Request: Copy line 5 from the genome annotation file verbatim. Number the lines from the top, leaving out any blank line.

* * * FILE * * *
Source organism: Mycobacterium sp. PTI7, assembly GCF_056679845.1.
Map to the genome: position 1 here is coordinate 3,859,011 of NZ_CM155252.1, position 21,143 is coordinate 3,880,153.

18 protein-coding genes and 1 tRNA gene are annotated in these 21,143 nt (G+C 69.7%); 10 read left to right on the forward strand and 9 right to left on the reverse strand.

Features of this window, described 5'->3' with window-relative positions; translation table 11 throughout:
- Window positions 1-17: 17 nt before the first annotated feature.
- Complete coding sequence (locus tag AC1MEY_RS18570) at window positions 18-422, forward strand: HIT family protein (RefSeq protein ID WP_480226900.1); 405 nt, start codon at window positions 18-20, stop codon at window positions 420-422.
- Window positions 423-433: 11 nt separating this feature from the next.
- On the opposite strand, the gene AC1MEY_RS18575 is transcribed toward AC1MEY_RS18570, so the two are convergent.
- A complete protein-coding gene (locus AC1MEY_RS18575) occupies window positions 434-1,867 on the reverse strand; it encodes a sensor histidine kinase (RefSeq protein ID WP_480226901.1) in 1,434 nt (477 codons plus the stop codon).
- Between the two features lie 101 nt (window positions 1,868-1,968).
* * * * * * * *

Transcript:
- Window positions 1-17: 17 nt before the first annotated feature.